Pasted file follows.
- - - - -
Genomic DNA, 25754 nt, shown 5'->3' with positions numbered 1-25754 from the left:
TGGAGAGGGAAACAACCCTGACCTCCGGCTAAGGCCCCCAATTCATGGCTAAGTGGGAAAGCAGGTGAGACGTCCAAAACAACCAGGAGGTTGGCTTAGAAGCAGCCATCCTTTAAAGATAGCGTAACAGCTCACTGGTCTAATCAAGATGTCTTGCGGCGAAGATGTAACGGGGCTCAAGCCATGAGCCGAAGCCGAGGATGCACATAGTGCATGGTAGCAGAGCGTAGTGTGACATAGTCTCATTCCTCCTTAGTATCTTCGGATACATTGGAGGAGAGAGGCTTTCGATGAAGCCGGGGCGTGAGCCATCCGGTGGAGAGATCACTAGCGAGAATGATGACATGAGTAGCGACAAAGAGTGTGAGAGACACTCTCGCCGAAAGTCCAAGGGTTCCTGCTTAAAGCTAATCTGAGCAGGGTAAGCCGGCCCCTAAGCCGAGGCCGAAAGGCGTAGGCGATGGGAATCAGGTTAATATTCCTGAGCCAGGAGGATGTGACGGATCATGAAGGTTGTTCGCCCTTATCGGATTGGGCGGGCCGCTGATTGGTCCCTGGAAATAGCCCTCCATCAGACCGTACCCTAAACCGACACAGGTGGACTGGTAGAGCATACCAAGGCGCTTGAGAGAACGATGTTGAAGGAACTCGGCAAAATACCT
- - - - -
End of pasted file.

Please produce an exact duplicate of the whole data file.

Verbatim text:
Genomic DNA, 25754 nt, shown 5'->3' with positions numbered 1-25754 from the left:
TGGAGAGGGAAACAACCCTGACCTCCGGCTAAGGCCCCCAATTCATGGCTAAGTGGGAAAGCAGGTGAGACGTCCAAAACAACCAGGAGGTTGGCTTAGAAGCAGCCATCCTTTAAAGATAGCGTAACAGCTCACTGGTCTAATCAAGATGTCTTGCGGCGAAGATGTAACGGGGCTCAAGCCATGAGCCGAAGCCGAGGATGCACATAGTGCATGGTAGCAGAGCGTAGTGTGACATAGTCTCATTCCTCCTTAGTATCTTCGGATACATTGGAGGAGAGAGGCTTTCGATGAAGCCGGGGCGTGAGCCATCCGGTGGAGAGATCACTAGCGAGAATGATGACATGAGTAGCGACAAAGAGTGTGAGAGACACTCTCGCCGAAAGTCCAAGGGTTCCTGCTTAAAGCTAATCTGAGCAGGGTAAGCCGGCCCCTAAGCCGAGGCCGAAAGGCGTAGGCGATGGGAATCAGGTTAATATTCCTGAGCCAGGAGGATGTGACGGATCATGAAGGTTGTTCGCCCTTATCGGATTGGGCGGGCCGCTGATTGGTCCCTGGAAATAGCCCTCCATCAGACCGTACCCTAAACCGACACAGGTGGACTGGTAGAGCATACCAAGGCGCTTGAGAGAACGATGTTGAAGGAACTCGGCAAAATACCT